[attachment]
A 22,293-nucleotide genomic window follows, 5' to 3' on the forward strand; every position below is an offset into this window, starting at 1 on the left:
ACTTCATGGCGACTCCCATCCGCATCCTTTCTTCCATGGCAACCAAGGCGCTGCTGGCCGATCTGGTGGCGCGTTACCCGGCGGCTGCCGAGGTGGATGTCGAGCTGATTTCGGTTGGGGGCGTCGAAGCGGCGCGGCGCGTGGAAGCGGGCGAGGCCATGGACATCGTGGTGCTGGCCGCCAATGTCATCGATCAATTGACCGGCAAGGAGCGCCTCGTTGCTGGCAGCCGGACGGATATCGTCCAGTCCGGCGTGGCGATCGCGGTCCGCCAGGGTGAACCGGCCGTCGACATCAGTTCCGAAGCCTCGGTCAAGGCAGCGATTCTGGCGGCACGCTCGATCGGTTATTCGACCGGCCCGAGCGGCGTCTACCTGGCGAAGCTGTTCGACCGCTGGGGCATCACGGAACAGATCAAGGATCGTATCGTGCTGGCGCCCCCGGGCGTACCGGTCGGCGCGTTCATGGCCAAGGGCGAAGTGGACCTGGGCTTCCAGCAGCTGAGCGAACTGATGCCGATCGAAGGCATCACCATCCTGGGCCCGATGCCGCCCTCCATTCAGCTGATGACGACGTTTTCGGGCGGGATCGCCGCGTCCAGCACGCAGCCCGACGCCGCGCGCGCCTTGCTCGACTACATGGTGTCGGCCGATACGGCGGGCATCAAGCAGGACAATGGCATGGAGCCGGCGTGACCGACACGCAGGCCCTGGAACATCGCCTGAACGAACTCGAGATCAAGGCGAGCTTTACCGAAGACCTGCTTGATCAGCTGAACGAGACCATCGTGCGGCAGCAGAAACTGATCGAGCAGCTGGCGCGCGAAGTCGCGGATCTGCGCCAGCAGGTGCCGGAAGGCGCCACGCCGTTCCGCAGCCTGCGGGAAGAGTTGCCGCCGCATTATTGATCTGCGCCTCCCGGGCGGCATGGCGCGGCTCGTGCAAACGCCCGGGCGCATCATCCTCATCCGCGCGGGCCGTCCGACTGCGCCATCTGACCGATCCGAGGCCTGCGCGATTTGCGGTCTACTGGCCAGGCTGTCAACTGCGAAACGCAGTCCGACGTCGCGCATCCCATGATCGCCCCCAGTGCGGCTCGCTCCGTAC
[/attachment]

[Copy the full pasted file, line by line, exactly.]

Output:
A 22,293-nucleotide genomic window follows, 5' to 3' on the forward strand; every position below is an offset into this window, starting at 1 on the left:
ACTTCATGGCGACTCCCATCCGCATCCTTTCTTCCATGGCAACCAAGGCGCTGCTGGCCGATCTGGTGGCGCGTTACCCGGCGGCTGCCGAGGTGGATGTCGAGCTGATTTCGGTTGGGGGCGTCGAAGCGGCGCGGCGCGTGGAAGCGGGCGAGGCCATGGACATCGTGGTGCTGGCCGCCAATGTCATCGATCAATTGACCGGCAAGGAGCGCCTCGTTGCTGGCAGCCGGACGGATATCGTCCAGTCCGGCGTGGCGATCGCGGTCCGCCAGGGTGAACCGGCCGTCGACATCAGTTCCGAAGCCTCGGTCAAGGCAGCGATTCTGGCGGCACGCTCGATCGGTTATTCGACCGGCCCGAGCGGCGTCTACCTGGCGAAGCTGTTCGACCGCTGGGGCATCACGGAACAGATCAAGGATCGTATCGTGCTGGCGCCCCCGGGCGTACCGGTCGGCGCGTTCATGGCCAAGGGCGAAGTGGACCTGGGCTTCCAGCAGCTGAGCGAACTGATGCCGATCGAAGGCATCACCATCCTGGGCCCGATGCCGCCCTCCATTCAGCTGATGACGACGTTTTCGGGCGGGATCGCCGCGTCCAGCACGCAGCCCGACGCCGCGCGCGCCTTGCTCGACTACATGGTGTCGGCCGATACGGCGGGCATCAAGCAGGACAATGGCATGGAGCCGGCGTGACCGACACGCAGGCCCTGGAACATCGCCTGAACGAACTCGAGATCAAGGCGAGCTTTACCGAAGACCTGCTTGATCAGCTGAACGAGACCATCGTGCGGCAGCAGAAACTGATCGAGCAGCTGGCGCGCGAAGTCGCGGATCTGCGCCAGCAGGTGCCGGAAGGCGCCACGCCGTTCCGCAGCCTGCGGGAAGAGTTGCCGCCGCATTATTGATCTGCGCCTCCCGGGCGGCATGGCGCGGCTCGTGCAAACGCCCGGGCGCATCATCCTCATCCGCGCGGGCCGTCCGACTGCGCCATCTGACCGATCCGAGGCCTGCGCGATTTGCGGTCTACTGGCCAGGCTGTCAACTGCGAAACGCAGTCCGACGTCGCGCATCCCATGATCGCCCCCAGTGCGGCTCGCTCCGTAC